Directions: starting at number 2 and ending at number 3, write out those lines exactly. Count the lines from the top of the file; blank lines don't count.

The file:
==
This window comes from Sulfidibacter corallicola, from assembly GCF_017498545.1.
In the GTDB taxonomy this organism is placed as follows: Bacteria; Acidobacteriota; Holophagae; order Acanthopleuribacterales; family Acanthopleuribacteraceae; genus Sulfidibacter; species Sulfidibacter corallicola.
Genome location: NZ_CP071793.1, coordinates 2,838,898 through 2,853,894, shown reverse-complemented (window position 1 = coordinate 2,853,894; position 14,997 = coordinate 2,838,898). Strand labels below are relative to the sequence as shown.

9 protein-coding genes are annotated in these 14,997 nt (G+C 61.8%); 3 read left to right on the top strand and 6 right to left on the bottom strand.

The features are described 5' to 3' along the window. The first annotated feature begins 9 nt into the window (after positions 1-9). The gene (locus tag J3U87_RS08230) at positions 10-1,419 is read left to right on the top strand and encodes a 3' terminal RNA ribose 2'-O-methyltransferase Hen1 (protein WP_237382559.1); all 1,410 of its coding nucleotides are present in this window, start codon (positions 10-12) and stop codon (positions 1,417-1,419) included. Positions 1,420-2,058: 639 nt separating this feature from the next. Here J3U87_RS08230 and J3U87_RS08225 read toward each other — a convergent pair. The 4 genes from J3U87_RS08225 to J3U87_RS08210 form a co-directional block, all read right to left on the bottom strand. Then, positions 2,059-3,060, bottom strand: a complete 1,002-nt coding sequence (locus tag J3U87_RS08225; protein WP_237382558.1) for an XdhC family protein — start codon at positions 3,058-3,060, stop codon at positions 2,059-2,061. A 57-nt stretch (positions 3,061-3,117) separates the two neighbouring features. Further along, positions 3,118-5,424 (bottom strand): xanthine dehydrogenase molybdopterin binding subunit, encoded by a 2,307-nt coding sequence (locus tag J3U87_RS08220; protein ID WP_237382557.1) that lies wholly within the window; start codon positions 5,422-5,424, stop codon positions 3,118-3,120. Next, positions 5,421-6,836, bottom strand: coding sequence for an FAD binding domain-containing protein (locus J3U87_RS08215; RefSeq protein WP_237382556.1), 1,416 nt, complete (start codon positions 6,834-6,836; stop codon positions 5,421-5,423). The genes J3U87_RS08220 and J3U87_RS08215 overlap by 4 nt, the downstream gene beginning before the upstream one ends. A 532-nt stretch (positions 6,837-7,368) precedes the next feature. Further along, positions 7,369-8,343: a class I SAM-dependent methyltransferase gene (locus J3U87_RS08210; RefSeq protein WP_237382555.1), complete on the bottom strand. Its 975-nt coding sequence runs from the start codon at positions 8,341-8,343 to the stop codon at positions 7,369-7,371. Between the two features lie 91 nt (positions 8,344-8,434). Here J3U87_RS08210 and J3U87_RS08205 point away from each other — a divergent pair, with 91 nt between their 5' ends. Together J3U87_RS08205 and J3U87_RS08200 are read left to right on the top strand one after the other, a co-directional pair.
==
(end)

In the GTDB taxonomy this organism is placed as follows: Bacteria; Acidobacteriota; Holophagae; order Acanthopleuribacterales; family Acanthopleuribacteraceae; genus Sulfidibacter; species Sulfidibacter corallicola.
Genome location: NZ_CP071793.1, coordinates 2,838,898 through 2,853,894, shown reverse-complemented (window position 1 = coordinate 2,853,894; position 14,997 = coordinate 2,838,898). Strand labels below are relative to the sequence as shown.